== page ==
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classic kids books

Updated on November 24, 2012

These books are mostly from the 70s and earlier. As I do not have children and I no longer read children's books myself, I will not be discussing the latest greatest.....but these are classics, not to be forgotten.

The Little House

A pretty little house watches as more and more big buildings spring up around her. pretty soon she can't even see a tree or flower anywhere. She yearns to live in the country again and one day she gets her wish. Beautiful illustrations.

VIrginia Lee Burton 1943 Caldecott Medal winner

Hairy Maclary

I just discovered this gem this week while looking after my friend's kids. The author, Lynley Dodd, is from New Zealand. It is a silly story about dogs and one mean cat. The best part of it is the funny names that the author gives to each of the dogs.

Mike Mulligan and his Steam Shovel

This is another old one. The steam shovel, Mary anne, and old Mike are becoming obsolete...until a new use for them is found. Virginia Lee Burton, 1939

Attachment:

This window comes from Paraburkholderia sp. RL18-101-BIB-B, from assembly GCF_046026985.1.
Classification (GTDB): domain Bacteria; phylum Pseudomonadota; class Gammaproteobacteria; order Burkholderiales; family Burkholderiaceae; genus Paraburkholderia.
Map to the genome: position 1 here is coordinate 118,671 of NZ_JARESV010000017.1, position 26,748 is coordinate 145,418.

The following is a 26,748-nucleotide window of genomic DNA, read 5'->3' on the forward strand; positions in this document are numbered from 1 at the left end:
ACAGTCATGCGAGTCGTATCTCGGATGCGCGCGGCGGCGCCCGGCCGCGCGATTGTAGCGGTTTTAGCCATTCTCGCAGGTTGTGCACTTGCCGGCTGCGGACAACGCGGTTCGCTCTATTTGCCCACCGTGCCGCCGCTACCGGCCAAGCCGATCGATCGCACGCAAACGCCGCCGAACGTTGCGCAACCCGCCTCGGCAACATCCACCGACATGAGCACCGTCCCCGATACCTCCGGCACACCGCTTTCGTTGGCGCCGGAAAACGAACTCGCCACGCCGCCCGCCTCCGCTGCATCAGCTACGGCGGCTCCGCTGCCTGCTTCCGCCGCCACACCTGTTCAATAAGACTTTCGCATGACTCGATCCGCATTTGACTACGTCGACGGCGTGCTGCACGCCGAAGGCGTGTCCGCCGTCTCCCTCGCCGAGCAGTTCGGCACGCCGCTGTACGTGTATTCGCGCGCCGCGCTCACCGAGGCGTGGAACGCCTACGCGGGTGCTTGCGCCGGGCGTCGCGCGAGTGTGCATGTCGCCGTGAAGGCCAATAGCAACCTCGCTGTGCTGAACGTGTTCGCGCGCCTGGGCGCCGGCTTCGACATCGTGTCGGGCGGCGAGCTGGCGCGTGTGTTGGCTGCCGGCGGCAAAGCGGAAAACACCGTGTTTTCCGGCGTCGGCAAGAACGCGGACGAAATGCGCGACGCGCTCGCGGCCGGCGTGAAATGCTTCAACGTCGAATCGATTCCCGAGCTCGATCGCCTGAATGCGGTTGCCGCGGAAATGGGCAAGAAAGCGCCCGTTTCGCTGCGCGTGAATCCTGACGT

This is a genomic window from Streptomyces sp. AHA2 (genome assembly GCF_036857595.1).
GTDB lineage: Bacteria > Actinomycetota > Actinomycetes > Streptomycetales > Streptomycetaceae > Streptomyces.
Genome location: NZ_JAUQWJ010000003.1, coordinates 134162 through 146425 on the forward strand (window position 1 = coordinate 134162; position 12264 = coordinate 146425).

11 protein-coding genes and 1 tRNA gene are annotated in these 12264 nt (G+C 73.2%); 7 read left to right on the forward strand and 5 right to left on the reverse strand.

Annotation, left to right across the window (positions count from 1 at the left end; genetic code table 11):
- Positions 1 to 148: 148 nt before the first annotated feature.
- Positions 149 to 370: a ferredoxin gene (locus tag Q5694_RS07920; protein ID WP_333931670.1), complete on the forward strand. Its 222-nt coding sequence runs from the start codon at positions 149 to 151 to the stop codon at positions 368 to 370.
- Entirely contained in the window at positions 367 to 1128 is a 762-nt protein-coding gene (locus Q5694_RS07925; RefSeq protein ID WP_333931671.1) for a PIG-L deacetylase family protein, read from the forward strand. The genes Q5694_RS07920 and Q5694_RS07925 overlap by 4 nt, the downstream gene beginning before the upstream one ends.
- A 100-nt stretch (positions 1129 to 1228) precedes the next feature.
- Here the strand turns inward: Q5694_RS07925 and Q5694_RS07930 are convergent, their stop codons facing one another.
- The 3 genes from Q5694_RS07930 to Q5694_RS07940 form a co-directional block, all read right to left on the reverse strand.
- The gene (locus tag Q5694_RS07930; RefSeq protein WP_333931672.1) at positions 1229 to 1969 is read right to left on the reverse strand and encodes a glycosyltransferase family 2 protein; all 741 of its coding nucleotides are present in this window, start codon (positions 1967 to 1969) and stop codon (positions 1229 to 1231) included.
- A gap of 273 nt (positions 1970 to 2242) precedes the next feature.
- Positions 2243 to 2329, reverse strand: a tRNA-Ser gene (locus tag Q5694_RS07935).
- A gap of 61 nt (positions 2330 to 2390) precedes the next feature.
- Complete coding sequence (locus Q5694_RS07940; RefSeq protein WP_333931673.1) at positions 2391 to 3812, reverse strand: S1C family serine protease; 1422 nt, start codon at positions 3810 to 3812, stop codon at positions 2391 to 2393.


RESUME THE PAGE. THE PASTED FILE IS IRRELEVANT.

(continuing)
The Little Red Light House and the Great Grey Bridge

Written by Hildegarde H. Swift in 1942, this is another book about retirement, usefulness, and pride. It is a true story about a lighthouse and a bridge in New York City.

Weird Friends and Unlikely allies in the Animal Kingdom.

I couldn't find an old favorite of mine called JUAN & THE ASUANGS, (Charles Scribner's Sons, l970) It was written and illustrated by Jose Aruego and Ariane Dewey. The most memorable part of this book is when a flying, puppy-eating monster flies off and leaves his bottom half hidden in the jungle, Juan covers it with hot peppers. This book is out of print and used copies are currently selling for upwards of $50. Well worth it.

Anyway, I haven't read this other book yet, but it is by the same team and looks very promising.

Paddle to the Sea

Written by Holling C. Holling in 1941, this book follows the journey of a small wooden canoe carved by an indian boy in the canadian wilderness through the great lakes and out the St Lawrence Seaway to the Atlantic Ocean.

Lost in the Barrens

This is a story of friendship between two boys and their survival through the winter in the far north of Canada. As a resident of sunny California, this book makes me miss the winter.

It was written in 1956 by Canadian, Farley Mowat. There are many other great books by Mowat, most deal with the natural world in the northlands.

Danny Champion of the World

I had to pick from many wonderful Roald Dahl books. This is probably one of the less well known, so I thought Id give it some props.